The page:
There are many miracles which Swami Shankar Razdan performed to relieve the distress of his devotees to bear narration here. It was not for any personal benefit or any consideration that he did good. He lived in a small Kutia at Chattabal, Srinagar, and welcomed everyone who came to him, a pauper or a Raja. The Maharaja wanted to build a residence for the Mahatma which could accommodate comfortably him, and his disciples. With this end in view he deputized his engineers to make a layout plan and an assessment of the proposed Ashram. When the engineers went on the site to take measurements and there was some activity outside the Mahatma's Kutia, he inquired what it was all about. When informed by the engineers about their purpose and the Maharaja's wish to build a mansion for his Ashram, he strictly forbade to take measurements and sent message to the Maharaja that if he felt ashamed to visit his humble Kutia, he (the Maharaja) had better not come to visit him (the saint). This perturbed the Maharaja because he was devoutly attached to the saint and he came forthwith to beg pardon for his temerity.
Swamiji was a celibate and had no family. Once a widow came to him with the limp body of a child stricken with small-pox in her arms who, she thought, had breathed his last. She cried and wailed before the Swami and told him that it was her only child who was no more. She implored him to do something to bring the child back to life. Everyone present was moved by the pleadings of the widow and implored the Mahatma to grant her boon. After some contemplation Swami Shankar Razdan told the widow that her son might return to life but she should have to part with him. He offered to adopt the child. The widow, for the sake of the life of her child, agreed readily to have nothing to do with him if he came back to life and the Mahatma could adopt him if he liked. The Mahatma sprinkled some holy water from his Puja on the child who started opening his eyes and making movements. There was great excitement and happiness among the devotees and they fell at the feet of the Mahatma. The child recovered and was named Ramjoo by the Mahatma and adopted by him. He brought up Ramjoo with great care, gave him good education, secular as well as religious.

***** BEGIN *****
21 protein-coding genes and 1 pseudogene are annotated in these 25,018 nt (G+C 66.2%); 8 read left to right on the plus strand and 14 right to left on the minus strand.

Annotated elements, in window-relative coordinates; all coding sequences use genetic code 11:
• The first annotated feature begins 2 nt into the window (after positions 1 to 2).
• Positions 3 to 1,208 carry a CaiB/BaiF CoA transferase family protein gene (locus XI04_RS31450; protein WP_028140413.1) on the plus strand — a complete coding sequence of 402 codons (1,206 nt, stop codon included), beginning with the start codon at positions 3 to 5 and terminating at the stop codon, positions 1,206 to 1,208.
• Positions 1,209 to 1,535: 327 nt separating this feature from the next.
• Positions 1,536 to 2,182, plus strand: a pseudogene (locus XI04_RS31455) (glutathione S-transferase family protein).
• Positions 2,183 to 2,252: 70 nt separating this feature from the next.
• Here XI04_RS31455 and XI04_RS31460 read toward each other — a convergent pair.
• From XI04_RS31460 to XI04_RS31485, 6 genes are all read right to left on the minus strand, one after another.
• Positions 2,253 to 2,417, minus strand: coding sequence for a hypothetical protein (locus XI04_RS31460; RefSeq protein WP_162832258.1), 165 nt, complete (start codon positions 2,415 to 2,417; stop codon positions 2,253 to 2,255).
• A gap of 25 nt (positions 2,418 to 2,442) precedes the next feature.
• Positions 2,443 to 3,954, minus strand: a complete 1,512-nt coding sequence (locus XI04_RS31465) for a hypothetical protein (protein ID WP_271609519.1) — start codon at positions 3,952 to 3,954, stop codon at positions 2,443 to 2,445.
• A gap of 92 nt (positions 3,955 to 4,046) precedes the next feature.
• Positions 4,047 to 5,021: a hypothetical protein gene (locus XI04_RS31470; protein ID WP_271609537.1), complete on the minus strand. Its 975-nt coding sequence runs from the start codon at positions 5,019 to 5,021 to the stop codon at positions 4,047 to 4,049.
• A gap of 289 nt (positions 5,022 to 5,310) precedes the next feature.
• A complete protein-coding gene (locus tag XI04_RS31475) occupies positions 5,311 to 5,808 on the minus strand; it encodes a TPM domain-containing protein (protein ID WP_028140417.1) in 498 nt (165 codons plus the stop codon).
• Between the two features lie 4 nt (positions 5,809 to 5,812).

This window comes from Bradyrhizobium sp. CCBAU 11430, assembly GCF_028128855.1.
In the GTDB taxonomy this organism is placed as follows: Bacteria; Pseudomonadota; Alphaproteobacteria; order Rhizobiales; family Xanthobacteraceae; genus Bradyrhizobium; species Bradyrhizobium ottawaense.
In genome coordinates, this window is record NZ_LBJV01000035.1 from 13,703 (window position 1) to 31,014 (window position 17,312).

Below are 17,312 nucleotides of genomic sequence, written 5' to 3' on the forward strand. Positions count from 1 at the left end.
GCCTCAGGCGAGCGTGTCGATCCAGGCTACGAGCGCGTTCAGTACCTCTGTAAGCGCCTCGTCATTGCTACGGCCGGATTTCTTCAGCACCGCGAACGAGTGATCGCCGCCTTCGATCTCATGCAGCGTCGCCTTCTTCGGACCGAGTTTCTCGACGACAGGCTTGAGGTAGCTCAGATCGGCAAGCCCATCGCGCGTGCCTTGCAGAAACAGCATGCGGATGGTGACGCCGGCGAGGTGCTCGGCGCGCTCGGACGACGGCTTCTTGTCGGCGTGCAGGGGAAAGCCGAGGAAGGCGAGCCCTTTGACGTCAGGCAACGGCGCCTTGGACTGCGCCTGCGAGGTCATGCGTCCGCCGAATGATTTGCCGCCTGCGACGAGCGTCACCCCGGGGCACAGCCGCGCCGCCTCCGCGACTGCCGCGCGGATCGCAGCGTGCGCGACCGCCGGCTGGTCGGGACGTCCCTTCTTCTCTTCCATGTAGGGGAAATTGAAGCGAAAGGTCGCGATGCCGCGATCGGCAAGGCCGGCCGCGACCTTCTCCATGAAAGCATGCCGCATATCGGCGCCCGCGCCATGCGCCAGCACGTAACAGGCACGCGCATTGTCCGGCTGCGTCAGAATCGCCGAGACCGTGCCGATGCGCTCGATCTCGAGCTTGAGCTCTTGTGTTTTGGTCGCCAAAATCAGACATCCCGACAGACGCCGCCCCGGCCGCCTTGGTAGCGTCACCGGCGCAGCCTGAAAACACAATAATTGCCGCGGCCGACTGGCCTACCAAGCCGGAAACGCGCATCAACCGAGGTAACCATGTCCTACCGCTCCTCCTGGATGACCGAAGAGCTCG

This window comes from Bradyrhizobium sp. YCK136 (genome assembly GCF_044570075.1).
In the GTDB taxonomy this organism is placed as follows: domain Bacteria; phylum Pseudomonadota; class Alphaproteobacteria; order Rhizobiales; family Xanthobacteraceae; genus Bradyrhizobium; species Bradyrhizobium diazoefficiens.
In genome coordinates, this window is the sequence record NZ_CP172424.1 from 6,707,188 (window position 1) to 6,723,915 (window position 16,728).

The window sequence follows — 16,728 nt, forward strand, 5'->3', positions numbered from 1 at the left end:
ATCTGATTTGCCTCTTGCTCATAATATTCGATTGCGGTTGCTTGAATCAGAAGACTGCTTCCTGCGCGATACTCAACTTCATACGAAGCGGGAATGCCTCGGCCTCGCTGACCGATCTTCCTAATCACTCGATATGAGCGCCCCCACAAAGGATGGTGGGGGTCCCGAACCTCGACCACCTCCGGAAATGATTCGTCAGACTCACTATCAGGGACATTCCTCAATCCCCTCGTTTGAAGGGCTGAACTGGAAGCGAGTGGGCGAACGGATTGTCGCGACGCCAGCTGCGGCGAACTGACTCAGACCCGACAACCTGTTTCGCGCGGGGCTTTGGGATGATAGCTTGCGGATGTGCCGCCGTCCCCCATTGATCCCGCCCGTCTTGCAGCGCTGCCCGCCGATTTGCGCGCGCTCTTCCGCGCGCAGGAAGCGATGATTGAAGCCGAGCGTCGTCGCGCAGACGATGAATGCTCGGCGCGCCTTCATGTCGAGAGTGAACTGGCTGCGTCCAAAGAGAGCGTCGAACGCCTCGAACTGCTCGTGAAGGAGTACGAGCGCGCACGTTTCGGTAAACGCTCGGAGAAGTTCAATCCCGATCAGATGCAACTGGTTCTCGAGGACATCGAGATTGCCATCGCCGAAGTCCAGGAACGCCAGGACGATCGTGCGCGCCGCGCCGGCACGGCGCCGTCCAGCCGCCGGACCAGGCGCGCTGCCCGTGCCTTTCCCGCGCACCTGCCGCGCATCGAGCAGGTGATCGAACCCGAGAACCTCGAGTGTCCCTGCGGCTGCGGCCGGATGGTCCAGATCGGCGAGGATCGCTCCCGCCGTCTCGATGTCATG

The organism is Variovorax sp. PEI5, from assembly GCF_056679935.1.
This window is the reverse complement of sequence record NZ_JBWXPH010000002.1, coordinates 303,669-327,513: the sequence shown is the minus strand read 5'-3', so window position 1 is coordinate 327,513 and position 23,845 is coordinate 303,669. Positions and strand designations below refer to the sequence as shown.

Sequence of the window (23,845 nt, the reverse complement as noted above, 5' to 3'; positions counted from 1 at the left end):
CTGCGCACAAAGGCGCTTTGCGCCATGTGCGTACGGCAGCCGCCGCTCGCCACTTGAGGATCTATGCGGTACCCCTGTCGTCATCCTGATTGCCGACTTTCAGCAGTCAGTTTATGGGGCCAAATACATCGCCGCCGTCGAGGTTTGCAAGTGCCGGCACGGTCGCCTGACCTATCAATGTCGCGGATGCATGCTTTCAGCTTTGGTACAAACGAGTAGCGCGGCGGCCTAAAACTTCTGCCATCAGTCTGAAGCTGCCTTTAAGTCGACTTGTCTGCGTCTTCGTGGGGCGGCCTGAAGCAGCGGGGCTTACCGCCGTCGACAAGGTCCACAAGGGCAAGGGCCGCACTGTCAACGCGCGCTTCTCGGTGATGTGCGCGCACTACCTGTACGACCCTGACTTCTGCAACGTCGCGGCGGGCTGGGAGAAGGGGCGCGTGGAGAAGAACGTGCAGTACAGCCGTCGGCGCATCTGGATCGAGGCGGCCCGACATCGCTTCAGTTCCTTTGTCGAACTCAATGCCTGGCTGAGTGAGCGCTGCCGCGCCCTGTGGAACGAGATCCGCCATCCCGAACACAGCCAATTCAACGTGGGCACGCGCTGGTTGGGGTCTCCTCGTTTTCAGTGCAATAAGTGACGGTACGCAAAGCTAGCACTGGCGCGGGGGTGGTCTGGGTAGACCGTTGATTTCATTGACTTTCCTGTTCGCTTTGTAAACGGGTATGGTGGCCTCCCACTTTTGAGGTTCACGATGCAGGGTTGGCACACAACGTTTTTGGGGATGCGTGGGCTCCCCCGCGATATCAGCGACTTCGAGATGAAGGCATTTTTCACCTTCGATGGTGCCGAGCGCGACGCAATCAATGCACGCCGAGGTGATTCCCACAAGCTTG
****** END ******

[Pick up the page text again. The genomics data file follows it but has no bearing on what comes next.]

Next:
The Maharaja out of consideration for the Mahatma wanted to give a prize post to young Ramjoo. But Swami Shankar Razdan would have none of it. After great persuasion, he allowed his adopted son to take Government service which was the only means of livelihood for Kashmiri Pandits those days. Shri Ramjoo rose step by step to become Military Secretary in the Government, and later adviser to Raja Amar Singh, father of late Maharaja Hari Singh.
Swami Shankar Razdan lived and died in his humble Kutia. The Swami was a man of learning. He wrote extensively and, as mentioned above, his Ramayana in Kashmiri is a unique piece of religious literature which awaits publication. When he attained Mukti the Maharaja got a Samadhi built in his name. It was named Mandir Ratanjot. Though the Mandir is in private hands, it is open to allÑ Hindus, Muslims, Christians and others. Everyone in Chattabal reveres the memory of Swami Shankar Razdan. In the temple are placed the personal effects of the Mahatma, the axe which he worshipped and the offerings made by the Maharajas and other humbler folk. There are many books in the temple (some in Kashmiri-Sharda) which need to be researched upon.
Much of what is written above is recorded history except for the supernatural part which was personal to the disciples and who had profited by his benevolence. This piece is to record for the benefit of those who do not know what spiritual powers our ancestors possessed which they utilized for the good of the mankind.